AP train mishap proves manning crossings doesn’t prevent accidents

  • Srinand Jha, Hindustan Times, New Delhi
  • Updated: Aug 25, 2015 01:23 IST
The mangled remains of a coach of the Bangalore-Nanded Express which rammed into a lorry in Anantapur district of Andhra Pradesh. (PTI Photo)

Can rail-related deaths be prevented by having the Level Crossings “manned” (constructing boom barriers and deploying personnel to operate these)?

Monday’s freak accident in Andhra Pradesh — which led to five passenger deaths, including that of Karnataka Congress legislator A Venkatesh Naik — when a lorry broke the closed barriers to ram into the Bengaluru-Nanded Express, brings this question to the fore.

At a time when the cash-strapped railways also wants to cut flab by reducing its workforce, the public transporter has continued to deploy three employees at each of the 19,047 Manned Level Crossings (MLCs), while incurring recurring monthly expenses of approximately Rs 57,000 crore to maintain these.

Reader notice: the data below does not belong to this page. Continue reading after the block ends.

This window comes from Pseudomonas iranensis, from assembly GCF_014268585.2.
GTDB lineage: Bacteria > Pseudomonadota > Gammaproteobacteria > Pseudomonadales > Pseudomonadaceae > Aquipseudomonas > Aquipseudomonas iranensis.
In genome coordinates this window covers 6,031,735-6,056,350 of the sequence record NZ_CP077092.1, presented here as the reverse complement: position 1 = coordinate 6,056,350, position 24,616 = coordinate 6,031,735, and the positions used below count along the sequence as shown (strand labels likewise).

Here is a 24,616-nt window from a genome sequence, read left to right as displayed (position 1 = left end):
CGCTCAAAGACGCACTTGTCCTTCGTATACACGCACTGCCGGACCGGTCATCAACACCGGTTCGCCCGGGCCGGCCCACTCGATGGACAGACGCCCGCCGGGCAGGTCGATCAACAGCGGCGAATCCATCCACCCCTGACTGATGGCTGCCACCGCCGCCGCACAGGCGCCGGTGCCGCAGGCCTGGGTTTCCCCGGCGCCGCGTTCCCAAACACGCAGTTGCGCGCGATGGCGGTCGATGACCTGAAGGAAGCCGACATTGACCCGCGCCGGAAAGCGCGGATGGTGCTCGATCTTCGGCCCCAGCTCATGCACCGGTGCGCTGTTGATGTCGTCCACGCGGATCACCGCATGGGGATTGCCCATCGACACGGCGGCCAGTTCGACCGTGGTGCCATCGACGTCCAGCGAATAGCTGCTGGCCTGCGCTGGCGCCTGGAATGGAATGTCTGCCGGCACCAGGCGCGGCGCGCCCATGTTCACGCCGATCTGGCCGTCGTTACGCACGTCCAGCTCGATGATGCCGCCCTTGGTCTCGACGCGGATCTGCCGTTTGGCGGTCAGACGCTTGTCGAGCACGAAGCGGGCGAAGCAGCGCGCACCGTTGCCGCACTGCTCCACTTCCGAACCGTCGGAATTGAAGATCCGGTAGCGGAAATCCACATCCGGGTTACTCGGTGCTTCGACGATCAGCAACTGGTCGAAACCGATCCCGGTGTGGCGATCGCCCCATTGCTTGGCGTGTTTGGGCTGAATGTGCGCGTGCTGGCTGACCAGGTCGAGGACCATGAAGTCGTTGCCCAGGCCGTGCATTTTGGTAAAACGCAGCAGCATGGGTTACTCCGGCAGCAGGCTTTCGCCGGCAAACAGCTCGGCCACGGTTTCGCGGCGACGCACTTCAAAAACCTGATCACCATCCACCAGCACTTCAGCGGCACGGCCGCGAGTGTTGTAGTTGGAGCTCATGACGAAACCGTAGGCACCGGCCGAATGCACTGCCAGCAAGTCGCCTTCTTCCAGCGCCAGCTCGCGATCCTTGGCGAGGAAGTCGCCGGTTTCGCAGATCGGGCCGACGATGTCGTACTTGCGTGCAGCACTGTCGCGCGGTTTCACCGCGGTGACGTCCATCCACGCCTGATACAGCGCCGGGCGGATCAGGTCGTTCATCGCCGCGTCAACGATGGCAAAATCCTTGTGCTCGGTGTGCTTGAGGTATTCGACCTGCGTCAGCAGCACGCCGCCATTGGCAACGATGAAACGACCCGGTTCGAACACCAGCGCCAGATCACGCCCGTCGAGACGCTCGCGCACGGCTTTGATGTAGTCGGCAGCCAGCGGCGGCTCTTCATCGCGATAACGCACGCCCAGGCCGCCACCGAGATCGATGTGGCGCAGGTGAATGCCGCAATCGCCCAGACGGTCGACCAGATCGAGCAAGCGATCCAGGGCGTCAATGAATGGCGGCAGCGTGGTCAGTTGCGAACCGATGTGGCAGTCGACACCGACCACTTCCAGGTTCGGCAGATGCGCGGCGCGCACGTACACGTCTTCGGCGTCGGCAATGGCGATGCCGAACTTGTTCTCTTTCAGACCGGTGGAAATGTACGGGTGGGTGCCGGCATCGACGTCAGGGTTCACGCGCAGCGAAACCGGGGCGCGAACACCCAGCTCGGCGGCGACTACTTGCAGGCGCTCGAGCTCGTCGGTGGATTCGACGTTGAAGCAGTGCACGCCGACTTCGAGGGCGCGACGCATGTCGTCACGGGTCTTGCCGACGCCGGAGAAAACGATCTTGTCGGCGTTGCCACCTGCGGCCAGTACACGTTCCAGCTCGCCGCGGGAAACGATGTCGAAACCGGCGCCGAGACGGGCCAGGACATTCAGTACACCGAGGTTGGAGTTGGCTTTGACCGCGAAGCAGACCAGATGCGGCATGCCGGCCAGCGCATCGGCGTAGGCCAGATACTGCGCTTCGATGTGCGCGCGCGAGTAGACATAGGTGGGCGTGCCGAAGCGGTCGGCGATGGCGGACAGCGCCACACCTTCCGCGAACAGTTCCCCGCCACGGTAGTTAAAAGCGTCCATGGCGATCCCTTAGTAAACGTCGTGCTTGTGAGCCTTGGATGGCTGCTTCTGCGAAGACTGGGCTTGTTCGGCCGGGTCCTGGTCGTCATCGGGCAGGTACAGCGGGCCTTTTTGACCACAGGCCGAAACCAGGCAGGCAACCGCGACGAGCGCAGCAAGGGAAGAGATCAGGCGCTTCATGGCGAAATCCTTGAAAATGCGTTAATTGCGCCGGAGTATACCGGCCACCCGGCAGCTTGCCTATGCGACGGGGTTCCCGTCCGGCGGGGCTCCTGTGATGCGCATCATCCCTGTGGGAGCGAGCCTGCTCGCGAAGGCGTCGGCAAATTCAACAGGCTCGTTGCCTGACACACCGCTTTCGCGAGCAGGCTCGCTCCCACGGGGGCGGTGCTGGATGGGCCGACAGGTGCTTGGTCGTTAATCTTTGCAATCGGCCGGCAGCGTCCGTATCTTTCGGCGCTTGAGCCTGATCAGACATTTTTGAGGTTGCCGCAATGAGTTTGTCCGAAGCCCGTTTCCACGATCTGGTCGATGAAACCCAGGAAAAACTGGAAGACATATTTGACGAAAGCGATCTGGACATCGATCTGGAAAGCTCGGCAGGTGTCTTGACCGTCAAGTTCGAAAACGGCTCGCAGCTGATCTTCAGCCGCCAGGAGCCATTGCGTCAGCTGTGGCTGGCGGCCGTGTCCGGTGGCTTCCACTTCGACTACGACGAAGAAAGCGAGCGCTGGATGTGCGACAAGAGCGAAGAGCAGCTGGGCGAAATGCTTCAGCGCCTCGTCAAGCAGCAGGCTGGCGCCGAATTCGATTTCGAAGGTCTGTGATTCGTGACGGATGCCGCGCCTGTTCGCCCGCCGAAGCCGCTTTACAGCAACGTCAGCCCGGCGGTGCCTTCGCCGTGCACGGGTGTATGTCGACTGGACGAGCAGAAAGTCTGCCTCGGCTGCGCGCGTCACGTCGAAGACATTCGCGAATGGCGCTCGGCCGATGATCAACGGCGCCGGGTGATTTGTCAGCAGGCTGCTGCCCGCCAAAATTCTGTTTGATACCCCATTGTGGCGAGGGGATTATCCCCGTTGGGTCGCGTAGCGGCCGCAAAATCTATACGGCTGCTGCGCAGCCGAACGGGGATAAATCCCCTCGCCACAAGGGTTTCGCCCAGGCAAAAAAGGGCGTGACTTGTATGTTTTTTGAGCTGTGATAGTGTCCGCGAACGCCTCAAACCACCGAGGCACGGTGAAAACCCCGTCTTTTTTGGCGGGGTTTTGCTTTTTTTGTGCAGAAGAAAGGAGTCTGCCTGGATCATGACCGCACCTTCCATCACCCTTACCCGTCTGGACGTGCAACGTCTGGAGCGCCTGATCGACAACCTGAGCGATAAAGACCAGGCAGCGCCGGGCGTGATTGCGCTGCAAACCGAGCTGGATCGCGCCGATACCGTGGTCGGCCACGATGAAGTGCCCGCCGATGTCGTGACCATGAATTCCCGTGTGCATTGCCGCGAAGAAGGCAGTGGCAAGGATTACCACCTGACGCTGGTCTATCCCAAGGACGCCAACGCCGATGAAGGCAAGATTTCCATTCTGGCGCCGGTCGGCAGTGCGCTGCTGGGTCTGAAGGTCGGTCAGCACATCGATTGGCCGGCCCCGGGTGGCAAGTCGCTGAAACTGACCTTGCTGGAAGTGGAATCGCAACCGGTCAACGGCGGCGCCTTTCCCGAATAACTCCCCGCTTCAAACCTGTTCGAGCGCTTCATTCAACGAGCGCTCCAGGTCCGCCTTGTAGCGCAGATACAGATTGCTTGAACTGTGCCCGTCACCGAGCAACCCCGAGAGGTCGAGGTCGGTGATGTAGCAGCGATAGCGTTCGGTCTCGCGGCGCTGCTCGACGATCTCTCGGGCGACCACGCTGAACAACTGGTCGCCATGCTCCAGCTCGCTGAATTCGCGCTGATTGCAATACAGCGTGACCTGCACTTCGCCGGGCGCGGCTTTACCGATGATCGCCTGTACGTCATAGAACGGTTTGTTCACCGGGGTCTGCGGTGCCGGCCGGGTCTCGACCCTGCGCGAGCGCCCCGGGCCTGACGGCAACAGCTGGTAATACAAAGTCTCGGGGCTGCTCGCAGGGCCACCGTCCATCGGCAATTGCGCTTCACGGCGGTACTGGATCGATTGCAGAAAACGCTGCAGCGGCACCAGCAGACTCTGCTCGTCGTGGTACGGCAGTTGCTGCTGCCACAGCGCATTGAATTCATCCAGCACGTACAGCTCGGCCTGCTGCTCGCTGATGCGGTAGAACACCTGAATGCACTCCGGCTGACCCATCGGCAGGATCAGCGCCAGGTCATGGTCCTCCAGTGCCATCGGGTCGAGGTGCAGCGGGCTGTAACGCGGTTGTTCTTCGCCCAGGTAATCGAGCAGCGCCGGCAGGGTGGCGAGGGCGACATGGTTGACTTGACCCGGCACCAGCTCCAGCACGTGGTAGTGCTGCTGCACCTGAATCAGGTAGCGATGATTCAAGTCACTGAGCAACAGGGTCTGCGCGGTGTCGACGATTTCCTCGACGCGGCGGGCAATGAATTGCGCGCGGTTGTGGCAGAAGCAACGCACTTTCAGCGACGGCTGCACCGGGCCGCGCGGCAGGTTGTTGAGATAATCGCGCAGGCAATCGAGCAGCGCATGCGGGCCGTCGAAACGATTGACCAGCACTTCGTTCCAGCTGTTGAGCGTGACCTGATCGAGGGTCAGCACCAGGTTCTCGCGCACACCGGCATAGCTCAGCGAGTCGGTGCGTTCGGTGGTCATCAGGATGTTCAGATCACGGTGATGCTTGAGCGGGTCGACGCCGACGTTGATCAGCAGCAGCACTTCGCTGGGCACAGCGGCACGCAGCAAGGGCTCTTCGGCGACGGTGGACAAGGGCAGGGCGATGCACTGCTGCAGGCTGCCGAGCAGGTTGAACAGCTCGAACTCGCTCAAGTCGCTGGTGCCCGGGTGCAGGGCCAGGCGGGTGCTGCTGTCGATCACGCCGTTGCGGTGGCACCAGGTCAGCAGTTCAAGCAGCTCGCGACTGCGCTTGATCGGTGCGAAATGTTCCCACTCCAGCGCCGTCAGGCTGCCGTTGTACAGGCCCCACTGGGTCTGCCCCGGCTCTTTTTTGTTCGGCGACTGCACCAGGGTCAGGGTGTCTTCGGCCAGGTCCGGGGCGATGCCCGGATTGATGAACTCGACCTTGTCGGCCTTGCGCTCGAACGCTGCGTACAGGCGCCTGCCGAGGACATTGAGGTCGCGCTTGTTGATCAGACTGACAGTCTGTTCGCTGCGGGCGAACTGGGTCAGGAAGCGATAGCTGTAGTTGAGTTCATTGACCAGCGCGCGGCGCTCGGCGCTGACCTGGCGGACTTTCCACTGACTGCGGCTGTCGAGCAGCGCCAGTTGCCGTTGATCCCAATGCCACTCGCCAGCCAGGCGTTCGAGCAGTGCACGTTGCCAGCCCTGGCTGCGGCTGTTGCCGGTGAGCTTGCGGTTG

But accidents have continued to be reported from the MLCs.

As regards the fundamental task of eliminating the Level Crossings by building Road Under Bridges (RuBs) and Road over Bridges (RoBs), progress has been slow for lack of funds and territorial issues between the Railways and state governments.

“The ‘manning’ solution is the easiest option for the Railways to keep everybody quiet, but serves no long term or lasting purpose”, former Railway official Abhay Khanna said.

Former general manager AK Jain concurred, while emphasising on the need to deploy LHB coaches on all mail and express trains to prevent passenger deaths.

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